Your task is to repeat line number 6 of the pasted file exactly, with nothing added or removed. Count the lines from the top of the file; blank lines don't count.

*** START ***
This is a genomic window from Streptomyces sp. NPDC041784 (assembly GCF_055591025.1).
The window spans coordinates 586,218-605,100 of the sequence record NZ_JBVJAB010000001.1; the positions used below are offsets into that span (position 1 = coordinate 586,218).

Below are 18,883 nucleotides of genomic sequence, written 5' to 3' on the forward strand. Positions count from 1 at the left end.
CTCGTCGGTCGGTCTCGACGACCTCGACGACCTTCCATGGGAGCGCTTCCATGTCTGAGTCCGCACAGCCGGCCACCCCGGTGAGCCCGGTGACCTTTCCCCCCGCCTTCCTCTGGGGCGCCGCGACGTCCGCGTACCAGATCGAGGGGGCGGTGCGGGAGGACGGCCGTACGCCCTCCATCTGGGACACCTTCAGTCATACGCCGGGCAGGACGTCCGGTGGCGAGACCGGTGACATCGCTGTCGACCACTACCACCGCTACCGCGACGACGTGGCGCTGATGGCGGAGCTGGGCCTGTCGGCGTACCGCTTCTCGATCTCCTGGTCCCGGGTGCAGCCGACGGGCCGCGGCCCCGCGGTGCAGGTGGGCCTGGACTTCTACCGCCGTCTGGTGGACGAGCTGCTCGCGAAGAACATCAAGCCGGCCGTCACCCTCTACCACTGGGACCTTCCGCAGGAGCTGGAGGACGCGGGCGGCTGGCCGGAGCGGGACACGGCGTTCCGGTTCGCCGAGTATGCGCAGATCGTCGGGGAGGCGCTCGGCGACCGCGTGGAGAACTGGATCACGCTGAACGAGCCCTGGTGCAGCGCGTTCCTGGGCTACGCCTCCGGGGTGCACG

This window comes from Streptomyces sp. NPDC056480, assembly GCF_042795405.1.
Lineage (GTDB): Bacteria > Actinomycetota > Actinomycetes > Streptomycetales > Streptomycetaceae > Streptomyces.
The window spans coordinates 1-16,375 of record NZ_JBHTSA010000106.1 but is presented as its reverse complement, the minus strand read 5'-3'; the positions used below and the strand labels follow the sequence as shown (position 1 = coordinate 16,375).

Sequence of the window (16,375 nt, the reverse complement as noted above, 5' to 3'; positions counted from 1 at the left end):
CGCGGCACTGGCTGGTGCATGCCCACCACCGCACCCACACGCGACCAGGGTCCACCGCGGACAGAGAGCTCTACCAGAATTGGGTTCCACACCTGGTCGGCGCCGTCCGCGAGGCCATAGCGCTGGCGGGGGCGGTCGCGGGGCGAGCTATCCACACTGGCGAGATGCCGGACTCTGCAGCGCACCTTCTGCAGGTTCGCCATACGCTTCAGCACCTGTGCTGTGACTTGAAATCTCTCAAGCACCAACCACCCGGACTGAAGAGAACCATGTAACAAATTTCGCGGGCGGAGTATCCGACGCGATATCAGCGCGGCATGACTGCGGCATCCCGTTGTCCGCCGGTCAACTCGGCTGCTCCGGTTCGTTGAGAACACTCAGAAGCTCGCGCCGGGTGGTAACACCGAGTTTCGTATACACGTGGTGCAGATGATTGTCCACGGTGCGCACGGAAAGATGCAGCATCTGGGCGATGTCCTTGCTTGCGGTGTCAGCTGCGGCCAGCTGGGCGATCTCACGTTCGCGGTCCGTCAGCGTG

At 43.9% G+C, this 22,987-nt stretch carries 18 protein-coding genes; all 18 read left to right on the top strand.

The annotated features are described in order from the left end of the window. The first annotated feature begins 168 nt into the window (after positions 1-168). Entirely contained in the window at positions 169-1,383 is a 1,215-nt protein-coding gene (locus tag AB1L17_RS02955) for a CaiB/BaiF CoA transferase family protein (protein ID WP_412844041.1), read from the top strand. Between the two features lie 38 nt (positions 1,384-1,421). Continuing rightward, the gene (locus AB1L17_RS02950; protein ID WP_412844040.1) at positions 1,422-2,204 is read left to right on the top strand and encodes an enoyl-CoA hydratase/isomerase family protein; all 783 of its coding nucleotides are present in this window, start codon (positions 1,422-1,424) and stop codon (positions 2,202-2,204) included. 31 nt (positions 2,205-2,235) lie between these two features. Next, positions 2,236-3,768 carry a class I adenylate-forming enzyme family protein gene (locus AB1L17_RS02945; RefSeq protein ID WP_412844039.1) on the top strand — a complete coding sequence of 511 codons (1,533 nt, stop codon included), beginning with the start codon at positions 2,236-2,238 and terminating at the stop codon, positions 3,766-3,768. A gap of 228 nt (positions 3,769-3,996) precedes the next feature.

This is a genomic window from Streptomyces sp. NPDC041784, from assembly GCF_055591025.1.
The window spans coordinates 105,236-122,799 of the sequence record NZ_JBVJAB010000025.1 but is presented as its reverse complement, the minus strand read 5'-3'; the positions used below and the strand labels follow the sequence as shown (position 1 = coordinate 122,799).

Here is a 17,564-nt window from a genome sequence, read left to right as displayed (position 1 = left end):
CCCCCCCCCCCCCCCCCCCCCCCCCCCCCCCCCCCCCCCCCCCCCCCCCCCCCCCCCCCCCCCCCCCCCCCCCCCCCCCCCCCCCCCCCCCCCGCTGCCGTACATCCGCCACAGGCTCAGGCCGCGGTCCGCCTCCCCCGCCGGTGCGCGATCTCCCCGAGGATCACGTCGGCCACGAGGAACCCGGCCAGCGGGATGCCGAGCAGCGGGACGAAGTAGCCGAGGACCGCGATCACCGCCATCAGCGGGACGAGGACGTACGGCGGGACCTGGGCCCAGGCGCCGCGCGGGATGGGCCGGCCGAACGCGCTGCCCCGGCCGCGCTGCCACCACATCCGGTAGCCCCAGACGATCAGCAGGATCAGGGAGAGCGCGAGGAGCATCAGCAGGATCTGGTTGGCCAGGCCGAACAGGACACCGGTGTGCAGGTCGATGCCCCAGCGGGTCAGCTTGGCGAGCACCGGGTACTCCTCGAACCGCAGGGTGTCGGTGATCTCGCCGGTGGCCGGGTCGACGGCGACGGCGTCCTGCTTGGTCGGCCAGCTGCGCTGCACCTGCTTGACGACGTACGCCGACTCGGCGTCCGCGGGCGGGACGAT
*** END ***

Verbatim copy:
Lineage (GTDB): Bacteria > Actinomycetota > Actinomycetes > Streptomycetales > Streptomycetaceae > Streptomyces.